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Mirrored Volumes, Booting, and Windows 2000

Last response: in Windows 2000/NT
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Anonymous
August 16, 2004 3:14:34 PM

Archived from groups: microsoft.public.win2000.setup (More info?)

On a Dell machine with two pluggable hard drives running
Windows 2000 Server, I mirrored the C: volume onto the
other hard drive, and then broke the volume into two
separate volumes, C: and E:. I then tried booting the
machine using the created volume E: (i.e., the hard drives
were swapped) but was unsuccessful (the machine POSTs but
goes no further). Why can't I boot the machine from the
other volume?
Anonymous
August 17, 2004 1:52:20 AM

Archived from groups: microsoft.public.win2000.setup (More info?)

Ron

There are several possible reasons. This is from MSKB 329707:

"Never break a healthy system disk or boot dynamic mirrored volume and
expect the mirrored drive to replace the original primary drive if it
fails. The drive letter that is assigned to the manually broken mirrored
drive is assigned the next available drive letter and is a permanent record
in the LDM database. This means that no matter what position that drive
takes in the boot process, it is assigned the new (and incorrect) drive
letter, so the operating system cannot function correctly."

You say that your computer stops after POST, meaning that you didn't create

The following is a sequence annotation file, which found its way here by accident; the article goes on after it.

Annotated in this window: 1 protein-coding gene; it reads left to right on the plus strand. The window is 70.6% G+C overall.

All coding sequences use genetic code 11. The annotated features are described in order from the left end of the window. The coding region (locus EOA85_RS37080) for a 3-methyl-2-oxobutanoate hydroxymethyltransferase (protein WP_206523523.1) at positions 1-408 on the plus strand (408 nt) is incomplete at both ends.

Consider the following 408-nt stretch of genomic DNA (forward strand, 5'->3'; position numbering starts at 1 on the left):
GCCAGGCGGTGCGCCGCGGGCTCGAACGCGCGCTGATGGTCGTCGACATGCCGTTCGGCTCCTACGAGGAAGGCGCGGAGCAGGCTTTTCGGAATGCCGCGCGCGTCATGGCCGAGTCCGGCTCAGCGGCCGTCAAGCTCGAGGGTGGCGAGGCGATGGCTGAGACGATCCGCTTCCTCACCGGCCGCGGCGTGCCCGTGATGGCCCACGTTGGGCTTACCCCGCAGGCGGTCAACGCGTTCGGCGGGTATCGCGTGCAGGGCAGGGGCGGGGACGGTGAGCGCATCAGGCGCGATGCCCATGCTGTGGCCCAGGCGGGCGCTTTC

a MBR on the disk (the MBR isn't mirrored), before setting up the mirror.
This is probably why you won't get beyond POST.

This is also why you haven't seen the problem described in the MSKB yet,
you haven't solved the first problem to get that far.

Best regards

Bjorn
--
Bjorn Landemoo - mvp2@landemoo.com - http://landemoo.com/
Microsoft MVP (Windows Server - File System)

"Ron Sochanski" <anonymous@discussions.microsoft.com> wrote:

>On a Dell machine with two pluggable hard drives running
>Windows 2000 Server, I mirrored the C: volume onto the
>other hard drive, and then broke the volume into two
>separate volumes, C: and E:. I then tried booting the
>machine using the created volume E: (i.e., the hard drives
>were swapped) but was unsuccessful (the machine POSTs but
>goes no further). Why can't I boot the machine from the
>other volume?
Anonymous
August 17, 2004 1:52:21 AM

Archived from groups: microsoft.public.win2000.setup (More info?)

Bjorn:

A couple of quick questions.

(1) I know you said permanent, but is there any way to
modify the drive letter in the drive's LDM database?

(2) How do I put a Master Boot Record (MBR) on the drive?

Thank you very much for responding!

Ron

>-----Original Message-----
>Ron
>
>There are several possible reasons. This is from MSKB
329707:
>
>"Never break a healthy system disk or boot dynamic
mirrored volume and
>expect the mirrored drive to replace the original primary
drive if it
>fails. The drive letter that is assigned to the manually
broken mirrored
>drive is assigned the next available drive letter and is
a permanent record
>in the LDM database. This means that no matter what
position that drive
>takes in the boot process, it is assigned the new (and
incorrect) drive
>letter, so the operating system cannot function
correctly."
>
>You say that your computer stops after POST, meaning that
you didn't create